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The Financial Express

PNG quake toll rises as strong aftershocks rock highlands

| Updated: March 06, 2018 12:07:20


Locals surround a house that was covered by a landslide in the town of Mendi after an earthquake struck Papua New Guinea's Southern Highlands in this image taken on February 27, 2018 obtained from social media. (Reuters) Locals surround a house that was covered by a landslide in the town of Mendi after an earthquake struck Papua New Guinea's Southern Highlands in this image taken on February 27, 2018 obtained from social media. (Reuters)

Strong aftershocks hit Papua New Guinea’s remote and rugged highlands on Monday, as the death toll climbed to 55 from a 7.5-magnitude earthquake a week ago, and is expected to rise further.

Three aftershocks of magnitude greater than 5 rocked the mountainous Southern Highlands, about 600 km (370 miles) northwest of the capital Port Moresby early on Monday, the US Geological Survey said, including a shallow magnitude 6 quake.

“We haven’t slept. It’s been shaking all through the night,” William Bando, provincial administrator of Hela Province, said by telephone from Tari, about 40 km (25 miles) from the site of the shocks.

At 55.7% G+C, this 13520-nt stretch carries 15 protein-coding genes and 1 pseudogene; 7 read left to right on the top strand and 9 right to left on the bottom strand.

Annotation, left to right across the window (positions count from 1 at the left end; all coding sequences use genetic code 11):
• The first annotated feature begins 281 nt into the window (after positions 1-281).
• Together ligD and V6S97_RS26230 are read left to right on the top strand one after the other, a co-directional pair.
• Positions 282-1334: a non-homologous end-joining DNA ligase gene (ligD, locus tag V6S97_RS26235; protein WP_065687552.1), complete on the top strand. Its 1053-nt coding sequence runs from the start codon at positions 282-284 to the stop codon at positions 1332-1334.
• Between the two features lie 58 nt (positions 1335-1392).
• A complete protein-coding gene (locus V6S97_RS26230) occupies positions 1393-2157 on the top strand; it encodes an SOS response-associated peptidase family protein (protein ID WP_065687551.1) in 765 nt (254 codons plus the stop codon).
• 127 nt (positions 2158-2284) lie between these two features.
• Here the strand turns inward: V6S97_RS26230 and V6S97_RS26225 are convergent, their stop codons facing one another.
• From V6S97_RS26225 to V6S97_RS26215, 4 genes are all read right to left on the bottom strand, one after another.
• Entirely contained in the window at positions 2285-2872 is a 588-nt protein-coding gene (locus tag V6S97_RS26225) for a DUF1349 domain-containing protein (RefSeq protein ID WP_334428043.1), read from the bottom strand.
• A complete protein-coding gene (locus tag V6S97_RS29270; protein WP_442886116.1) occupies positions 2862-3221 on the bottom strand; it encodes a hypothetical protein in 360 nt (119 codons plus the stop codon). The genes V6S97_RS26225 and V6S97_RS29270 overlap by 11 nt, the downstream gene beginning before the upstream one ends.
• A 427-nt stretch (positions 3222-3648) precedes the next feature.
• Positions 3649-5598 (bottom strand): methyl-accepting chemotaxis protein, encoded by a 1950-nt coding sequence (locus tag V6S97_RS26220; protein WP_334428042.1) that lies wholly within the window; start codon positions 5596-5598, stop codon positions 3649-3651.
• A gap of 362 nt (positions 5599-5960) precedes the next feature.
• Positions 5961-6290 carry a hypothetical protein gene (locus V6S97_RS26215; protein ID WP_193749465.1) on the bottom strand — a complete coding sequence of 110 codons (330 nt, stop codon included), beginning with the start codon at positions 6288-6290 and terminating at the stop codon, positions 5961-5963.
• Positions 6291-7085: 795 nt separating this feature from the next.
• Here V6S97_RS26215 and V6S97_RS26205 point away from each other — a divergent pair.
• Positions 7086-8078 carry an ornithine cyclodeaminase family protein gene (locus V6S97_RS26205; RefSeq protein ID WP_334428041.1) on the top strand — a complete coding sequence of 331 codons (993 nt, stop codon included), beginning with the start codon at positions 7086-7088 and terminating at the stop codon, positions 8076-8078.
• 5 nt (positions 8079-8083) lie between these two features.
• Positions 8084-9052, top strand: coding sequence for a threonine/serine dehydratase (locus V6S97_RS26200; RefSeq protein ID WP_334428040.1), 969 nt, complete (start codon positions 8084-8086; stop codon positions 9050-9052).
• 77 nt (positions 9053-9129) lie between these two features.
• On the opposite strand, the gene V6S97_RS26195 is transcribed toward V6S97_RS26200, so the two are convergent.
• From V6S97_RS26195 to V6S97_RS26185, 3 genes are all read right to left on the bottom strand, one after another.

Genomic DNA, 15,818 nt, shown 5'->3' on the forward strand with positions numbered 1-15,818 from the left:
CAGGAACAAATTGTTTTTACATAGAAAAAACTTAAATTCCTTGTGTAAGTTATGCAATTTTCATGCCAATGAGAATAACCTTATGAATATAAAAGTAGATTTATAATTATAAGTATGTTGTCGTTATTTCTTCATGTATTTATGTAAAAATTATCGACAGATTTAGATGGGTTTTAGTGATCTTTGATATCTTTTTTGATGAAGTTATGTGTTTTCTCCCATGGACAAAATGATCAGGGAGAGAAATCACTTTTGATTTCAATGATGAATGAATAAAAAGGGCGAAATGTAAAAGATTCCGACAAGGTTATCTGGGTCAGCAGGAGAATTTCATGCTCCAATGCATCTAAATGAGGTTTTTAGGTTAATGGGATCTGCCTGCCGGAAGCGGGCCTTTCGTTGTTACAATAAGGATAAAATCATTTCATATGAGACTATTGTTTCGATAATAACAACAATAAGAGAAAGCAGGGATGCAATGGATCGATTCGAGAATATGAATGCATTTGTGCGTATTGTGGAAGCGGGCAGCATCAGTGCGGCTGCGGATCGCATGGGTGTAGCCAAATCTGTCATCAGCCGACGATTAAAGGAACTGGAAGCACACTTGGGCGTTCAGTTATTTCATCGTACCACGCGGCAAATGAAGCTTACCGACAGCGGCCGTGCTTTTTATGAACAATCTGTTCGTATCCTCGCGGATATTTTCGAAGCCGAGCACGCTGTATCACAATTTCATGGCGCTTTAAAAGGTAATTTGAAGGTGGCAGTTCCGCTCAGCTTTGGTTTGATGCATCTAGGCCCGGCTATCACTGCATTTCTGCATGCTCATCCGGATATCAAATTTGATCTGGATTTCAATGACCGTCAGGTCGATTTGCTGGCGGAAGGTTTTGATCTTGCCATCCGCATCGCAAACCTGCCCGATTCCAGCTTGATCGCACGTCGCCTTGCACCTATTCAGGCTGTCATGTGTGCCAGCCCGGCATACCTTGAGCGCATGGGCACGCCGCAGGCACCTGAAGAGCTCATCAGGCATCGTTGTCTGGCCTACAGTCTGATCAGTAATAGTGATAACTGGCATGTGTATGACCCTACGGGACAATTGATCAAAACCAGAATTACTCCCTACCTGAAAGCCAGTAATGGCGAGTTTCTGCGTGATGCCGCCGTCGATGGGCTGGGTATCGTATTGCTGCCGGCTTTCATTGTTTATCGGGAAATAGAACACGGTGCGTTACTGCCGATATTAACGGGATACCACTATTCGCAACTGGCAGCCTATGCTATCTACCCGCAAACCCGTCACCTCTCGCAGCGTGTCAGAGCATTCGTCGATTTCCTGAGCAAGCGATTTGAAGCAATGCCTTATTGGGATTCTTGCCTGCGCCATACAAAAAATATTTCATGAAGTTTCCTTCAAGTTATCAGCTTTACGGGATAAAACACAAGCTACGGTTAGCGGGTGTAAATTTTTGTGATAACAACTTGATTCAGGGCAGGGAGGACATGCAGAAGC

The region had already been badly damaged on February 26, when the largest quake to hit the seismically-active highlands in nearly a century flattened buildings, triggered landslides, and closed oil and gas operations.

The toll on Monday stood at 55 killed, said James Justin, a research officer at the Ministry of Petroleum and Energy in Port Moresby, as news of more deaths arrived in the capital by shortwave radio.

Most of the confirmed fatalities were in and around the provincial capital of Mendi and the township of Tari, where landslides buried homes and buildings collapsed on families, reports Reuters quoting Justin.

“People are in great fear of their lives as the quakes are continuing ever since it started,” he said. “They actually want to know when it will stop.”

While the region has no major urban centres, around 670,000 people live within 100 km (62 miles) of the epicentre, according to the Red Cross.

The quake has been felt on global natural gas markets, with ExxonMobil Corp declaring force majeure on exports from Papua New Guinea, according to an industry source, pushing Asian spot liquefied natural gas (LNG) prices 5 per cent higher.

The company declined to comment on the force majeure, but said production would be knocked out for about 8 weeks.

Aid agencies have said nearly 150,000 people remain in urgent need of emergency supplies.

Australia, New Zealand and the Red Cross have all pledged aid, though reaching the remote area has proven challenging as forbidding terrain, bad weather, as well as damaged roads and runways have delayed aid efforts.

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